Posts Tagged ‘Comedy of Errors’

Review – Comedy of Errors – National Theatre

December 4, 2011

It’s been over a week since I’ve seen this show and I’m having a hard time writing up my review. That tends to happen with shows that I’m not passionate about, and that’s definitely the case for the National’s current production of Comedy of Errors. The play was really fresh in my mind thanks to seeing Propeller’s “pocket” version of it in September; this production showed to me that most of the flaws of this show come right down to the script. While there are some momemts I enjoyed (such as Dromio of Syracuse’s description of maid Luce), the comedy seems to turn far too much on just how funny it is to beat up servants. I found this offensive, nearly as bad to my 21st century sensibilities as Taming of the Shrew. Anyway …

The National has gone for a non-typical cast by creating Egeon (merchant of Syracuse, Joseph Mydell) and his wife (played by Pamela Nomvete) as black people, thus the two sets of twins, their sons Antiopholus (one of Syracuse, Lenny Henry, the other of Ephesus, Chris Jarman) and their respective servants Dromio (one of Syracuse, Lucian Msamati, one of Ephesus, Daniel Poyser) are also black. This allows them to add a lot of flavor to the production, sort of a Caribbean touch, that wouldn’t have been there otherwise; but what I really liked about it is that it gave a bunch of folks I probably never would have seen on stage together a chance to get out there and really show their chops. And they were great! Both Antipholus (Antipholi?) really hammed up the gags, and the Dromio’s were suitably comic and downtrodden and goofy. However … I was just waiting for the Dromio’s to slap the Antipholi for their ridiculous behavior and say, “I am a man, and you are not to treat me like a dog. I quit. Go find your own damned rope.” But it never happened. So yes, there were some mistaken identities, and the cast was all a top notch pile such as one will find at the National, and the set was nicely designed … but in the end I just didn’t really care that much. A fine evening and one that I forgot almost as soon as the door had shut behind me. Perhaps I’ll get to see them all reunited some day in a much better play than this one.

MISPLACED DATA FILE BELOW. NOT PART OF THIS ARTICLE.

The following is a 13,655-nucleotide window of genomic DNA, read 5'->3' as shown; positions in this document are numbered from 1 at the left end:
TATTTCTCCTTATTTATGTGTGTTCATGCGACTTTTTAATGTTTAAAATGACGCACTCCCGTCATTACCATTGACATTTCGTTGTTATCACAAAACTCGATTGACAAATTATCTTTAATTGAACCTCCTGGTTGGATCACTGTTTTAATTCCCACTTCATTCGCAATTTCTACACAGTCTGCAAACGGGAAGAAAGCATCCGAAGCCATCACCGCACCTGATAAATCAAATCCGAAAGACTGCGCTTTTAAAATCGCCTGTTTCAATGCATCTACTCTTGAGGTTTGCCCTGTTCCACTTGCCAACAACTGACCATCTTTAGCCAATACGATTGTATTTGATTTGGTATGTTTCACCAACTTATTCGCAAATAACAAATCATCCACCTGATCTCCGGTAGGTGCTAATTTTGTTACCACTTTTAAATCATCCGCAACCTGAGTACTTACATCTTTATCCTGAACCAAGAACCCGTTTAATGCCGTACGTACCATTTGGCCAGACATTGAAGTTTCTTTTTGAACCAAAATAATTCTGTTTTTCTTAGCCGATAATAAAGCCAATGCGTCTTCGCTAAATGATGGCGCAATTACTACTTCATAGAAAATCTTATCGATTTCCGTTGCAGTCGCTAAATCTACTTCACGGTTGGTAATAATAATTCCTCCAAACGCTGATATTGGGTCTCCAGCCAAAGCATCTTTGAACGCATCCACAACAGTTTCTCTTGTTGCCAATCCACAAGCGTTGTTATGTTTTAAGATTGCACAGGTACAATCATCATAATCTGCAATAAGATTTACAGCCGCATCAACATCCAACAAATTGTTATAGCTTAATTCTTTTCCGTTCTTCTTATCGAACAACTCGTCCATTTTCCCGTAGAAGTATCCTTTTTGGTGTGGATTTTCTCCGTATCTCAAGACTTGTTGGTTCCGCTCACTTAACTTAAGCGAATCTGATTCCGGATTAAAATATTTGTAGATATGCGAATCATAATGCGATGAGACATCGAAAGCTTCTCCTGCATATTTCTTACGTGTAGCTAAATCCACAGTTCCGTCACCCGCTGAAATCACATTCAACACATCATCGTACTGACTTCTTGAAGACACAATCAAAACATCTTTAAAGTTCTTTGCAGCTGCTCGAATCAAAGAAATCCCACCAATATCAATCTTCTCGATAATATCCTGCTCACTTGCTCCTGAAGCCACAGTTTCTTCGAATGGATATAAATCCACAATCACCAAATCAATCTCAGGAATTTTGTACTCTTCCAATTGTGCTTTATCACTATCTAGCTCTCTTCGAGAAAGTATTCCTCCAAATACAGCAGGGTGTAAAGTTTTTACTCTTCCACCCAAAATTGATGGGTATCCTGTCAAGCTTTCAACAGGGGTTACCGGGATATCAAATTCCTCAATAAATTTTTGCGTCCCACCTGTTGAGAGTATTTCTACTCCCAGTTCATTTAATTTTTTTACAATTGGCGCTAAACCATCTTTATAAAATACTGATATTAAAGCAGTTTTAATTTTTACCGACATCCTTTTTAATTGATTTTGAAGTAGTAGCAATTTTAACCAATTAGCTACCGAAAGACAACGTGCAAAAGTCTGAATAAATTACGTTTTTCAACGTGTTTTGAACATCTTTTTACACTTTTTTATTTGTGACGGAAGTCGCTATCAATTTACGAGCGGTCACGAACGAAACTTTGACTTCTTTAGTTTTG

(This review is for a performance that took place on Friday, November 25th, 2011. It’s booking through April 2012.)

Review – Pocket Comedy “Comedy of Errors” – Propeller at Hampstead Theater

September 28, 2011

After seeing the amazing Richard the Third that Propeller did this summer at the Hampstead Theater, I’ve been kicking myself for not making it to Comedy of Errors, the other half of their dual bill season. I was so impressed by R3 that I considered trying to see C of E somewhere on the tail end of the tour but just couldn’t make it work (financially or schedulewise). However, it appeared the theater gods were going to smile on me as Propeller returned just a few months later with a “Pocket Comedy” version of Comedy of Errors, the whole play in one hour (and once again at Hampstead Theater).

However, on looking at it, the schedule was a bit strange and unworkable. Shows at one P.M.? On a weekeday? And further shows at TEN A.M.? Just what in the world was this about? Don’t tell me it was … aimed for the kiddie audience?

Alas, so it was, a house full of eight and twelve year olds who, while warned about use of cellphones, had no qualms about crackling candy, talking to each other fairly loudly (“BUT THEY JUST MET. HOW CAN THEY BE GETTING MARRIED?”), and putting their feet on the backs of the chairs in front of them (and let’s not mention the hysterical nervous laughter over scenes given gay overtones by the same-gender casting). I’m afraid this meant that I missed many lines (and some meaning) during the show. I also found myself, in this audience, uncomfortable with the over-acted, sexually oriented jokes, such as when a crack was made about marital problems (and the items each person carried drooped) and again later when a line about trimming someone’s beard was accompanied by actors mimed scissoring their crotches.

We did get through most of the salient plot points in this sixty minutes Shakesaganza, but while there was a lot of buffoonery and slapstick, to be honest I just never really got all that into it. I wanted genius, I wanted my world to be turned upside down, I didn’t really want Curly Larry and Moe’s laffs-a-minute classical theater. The performers did a great job of keeping their characters straight (given that they were all at a minimum double-cast), but … even in his comedies I think Shakespeare goes just a little bit deeper than this. Maybe I wanted too much, maybe my expectations were too high, but for me it just didn’t deliver. I’ll hope that some day I can catch Propeller’s full-length version of this show, but I have to report that this stripped-back performance, while adequate, was entirely missable.

(This review is for a performance that took place Monday, September 26th, 2011. It continues at Hampstead Theater through October 1st.)